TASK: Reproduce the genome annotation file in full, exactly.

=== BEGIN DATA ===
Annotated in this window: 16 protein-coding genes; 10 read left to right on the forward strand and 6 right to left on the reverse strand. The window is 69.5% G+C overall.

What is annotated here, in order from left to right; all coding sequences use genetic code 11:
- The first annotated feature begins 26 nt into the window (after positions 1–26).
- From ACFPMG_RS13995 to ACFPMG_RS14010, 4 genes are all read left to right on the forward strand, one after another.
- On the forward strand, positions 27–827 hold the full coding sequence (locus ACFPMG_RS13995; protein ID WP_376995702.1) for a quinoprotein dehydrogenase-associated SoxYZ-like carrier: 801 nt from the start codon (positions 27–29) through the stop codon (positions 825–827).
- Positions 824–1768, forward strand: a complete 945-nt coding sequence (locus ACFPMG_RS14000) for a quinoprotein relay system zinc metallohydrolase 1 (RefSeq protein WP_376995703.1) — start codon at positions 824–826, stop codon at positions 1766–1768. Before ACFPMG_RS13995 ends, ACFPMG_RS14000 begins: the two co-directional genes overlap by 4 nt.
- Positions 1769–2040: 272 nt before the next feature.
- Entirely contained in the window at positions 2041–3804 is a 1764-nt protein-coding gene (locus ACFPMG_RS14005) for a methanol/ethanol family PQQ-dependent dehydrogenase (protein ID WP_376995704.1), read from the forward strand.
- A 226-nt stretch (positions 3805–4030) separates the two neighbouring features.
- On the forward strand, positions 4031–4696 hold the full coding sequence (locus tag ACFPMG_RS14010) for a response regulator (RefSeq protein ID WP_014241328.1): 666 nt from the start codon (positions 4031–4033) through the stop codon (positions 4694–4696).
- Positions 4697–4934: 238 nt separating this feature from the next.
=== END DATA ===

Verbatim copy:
Annotated in this window: 16 protein-coding genes; 10 read left to right on the forward strand and 6 right to left on the reverse strand. The window is 69.5% G+C overall.

What is annotated here, in order from left to right; all coding sequences use genetic code 11:
- The first annotated feature begins 26 nt into the window (after positions 1–26).
- From ACFPMG_RS13995 to ACFPMG_RS14010, 4 genes are all read left to right on the forward strand, one after another.
- On the forward strand, positions 27–827 hold the full coding sequence (locus ACFPMG_RS13995; protein ID WP_376995702.1) for a quinoprotein dehydrogenase-associated SoxYZ-like carrier: 801 nt from the start codon (positions 27–29) through the stop codon (positions 825–827).
- Positions 824–1768, forward strand: a complete 945-nt coding sequence (locus ACFPMG_RS14000) for a quinoprotein relay system zinc metallohydrolase 1 (RefSeq protein WP_376995703.1) — start codon at positions 824–826, stop codon at positions 1766–1768. Before ACFPMG_RS13995 ends, ACFPMG_RS14000 begins: the two co-directional genes overlap by 4 nt.
- Positions 1769–2040: 272 nt before the next feature.
- Entirely contained in the window at positions 2041–3804 is a 1764-nt protein-coding gene (locus ACFPMG_RS14005) for a methanol/ethanol family PQQ-dependent dehydrogenase (protein ID WP_376995704.1), read from the forward strand.
- A 226-nt stretch (positions 3805–4030) separates the two neighbouring features.
- On the forward strand, positions 4031–4696 hold the full coding sequence (locus tag ACFPMG_RS14010) for a response regulator (RefSeq protein ID WP_014241328.1): 666 nt from the start codon (positions 4031–4033) through the stop codon (positions 4694–4696).
- Positions 4697–4934: 238 nt separating this feature from the next.